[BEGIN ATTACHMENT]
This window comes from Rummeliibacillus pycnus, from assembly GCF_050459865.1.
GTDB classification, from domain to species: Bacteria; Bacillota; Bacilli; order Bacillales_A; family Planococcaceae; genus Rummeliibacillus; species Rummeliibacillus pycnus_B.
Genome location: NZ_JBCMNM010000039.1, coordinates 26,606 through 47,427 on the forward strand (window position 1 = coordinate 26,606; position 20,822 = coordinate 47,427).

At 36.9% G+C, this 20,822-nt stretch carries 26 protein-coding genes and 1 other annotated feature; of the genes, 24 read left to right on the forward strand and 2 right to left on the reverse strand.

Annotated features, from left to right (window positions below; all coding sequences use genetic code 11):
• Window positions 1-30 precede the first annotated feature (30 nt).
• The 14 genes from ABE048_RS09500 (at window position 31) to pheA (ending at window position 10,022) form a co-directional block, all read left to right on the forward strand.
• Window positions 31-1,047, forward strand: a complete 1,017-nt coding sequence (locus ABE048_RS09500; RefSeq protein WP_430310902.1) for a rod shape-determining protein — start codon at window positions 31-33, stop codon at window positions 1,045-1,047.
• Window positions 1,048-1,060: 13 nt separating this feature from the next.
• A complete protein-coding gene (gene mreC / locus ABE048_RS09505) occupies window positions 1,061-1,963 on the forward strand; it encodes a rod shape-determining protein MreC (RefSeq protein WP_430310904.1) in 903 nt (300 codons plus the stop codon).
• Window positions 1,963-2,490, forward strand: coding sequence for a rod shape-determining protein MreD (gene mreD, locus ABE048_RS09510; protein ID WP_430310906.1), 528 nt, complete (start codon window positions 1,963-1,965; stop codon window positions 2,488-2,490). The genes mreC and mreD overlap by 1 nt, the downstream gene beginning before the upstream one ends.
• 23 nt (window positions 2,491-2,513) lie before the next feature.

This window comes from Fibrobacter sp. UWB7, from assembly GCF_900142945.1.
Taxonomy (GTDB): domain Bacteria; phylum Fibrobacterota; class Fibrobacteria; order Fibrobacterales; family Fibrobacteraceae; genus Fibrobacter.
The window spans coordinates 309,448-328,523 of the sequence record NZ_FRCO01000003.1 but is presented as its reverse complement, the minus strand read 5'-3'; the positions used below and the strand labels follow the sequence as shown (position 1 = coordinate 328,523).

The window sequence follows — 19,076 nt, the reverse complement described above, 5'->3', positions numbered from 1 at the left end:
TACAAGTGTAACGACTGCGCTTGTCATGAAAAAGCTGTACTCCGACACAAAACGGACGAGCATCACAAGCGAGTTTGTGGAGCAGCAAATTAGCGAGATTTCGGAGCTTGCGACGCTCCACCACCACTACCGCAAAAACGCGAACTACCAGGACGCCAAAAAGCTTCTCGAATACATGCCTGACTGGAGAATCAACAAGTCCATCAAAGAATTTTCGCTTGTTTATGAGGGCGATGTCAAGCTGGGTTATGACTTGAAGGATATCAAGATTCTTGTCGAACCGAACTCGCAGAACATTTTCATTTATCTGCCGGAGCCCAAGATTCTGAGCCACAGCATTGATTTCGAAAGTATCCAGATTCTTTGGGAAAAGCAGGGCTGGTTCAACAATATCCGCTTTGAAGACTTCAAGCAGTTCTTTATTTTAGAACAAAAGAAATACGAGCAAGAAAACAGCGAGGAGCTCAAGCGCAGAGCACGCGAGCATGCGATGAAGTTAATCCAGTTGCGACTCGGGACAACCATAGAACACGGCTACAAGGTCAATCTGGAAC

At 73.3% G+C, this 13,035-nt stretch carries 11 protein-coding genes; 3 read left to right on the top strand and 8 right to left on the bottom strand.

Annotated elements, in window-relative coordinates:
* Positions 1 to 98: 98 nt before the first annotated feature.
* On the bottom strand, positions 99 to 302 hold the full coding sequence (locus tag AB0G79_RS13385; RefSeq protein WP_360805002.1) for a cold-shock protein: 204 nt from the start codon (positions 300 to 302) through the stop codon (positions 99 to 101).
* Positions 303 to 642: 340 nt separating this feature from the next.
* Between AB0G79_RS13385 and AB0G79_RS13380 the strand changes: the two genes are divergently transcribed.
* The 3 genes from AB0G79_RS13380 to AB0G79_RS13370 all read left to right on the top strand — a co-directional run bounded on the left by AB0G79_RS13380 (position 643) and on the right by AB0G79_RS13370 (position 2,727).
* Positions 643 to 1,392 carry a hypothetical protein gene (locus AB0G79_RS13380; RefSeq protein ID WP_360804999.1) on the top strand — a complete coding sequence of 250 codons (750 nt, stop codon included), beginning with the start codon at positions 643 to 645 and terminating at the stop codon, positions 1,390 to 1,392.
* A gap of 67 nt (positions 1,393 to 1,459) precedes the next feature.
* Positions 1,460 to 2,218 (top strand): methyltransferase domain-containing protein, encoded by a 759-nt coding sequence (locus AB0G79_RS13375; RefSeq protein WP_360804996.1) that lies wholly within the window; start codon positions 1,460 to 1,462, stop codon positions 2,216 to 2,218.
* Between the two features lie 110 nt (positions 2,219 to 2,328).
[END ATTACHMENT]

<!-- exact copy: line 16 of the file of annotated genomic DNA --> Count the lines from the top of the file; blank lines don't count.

The window sequence follows — 19,076 nt, the reverse complement described above, 5'->3', positions numbered from 1 at the left end: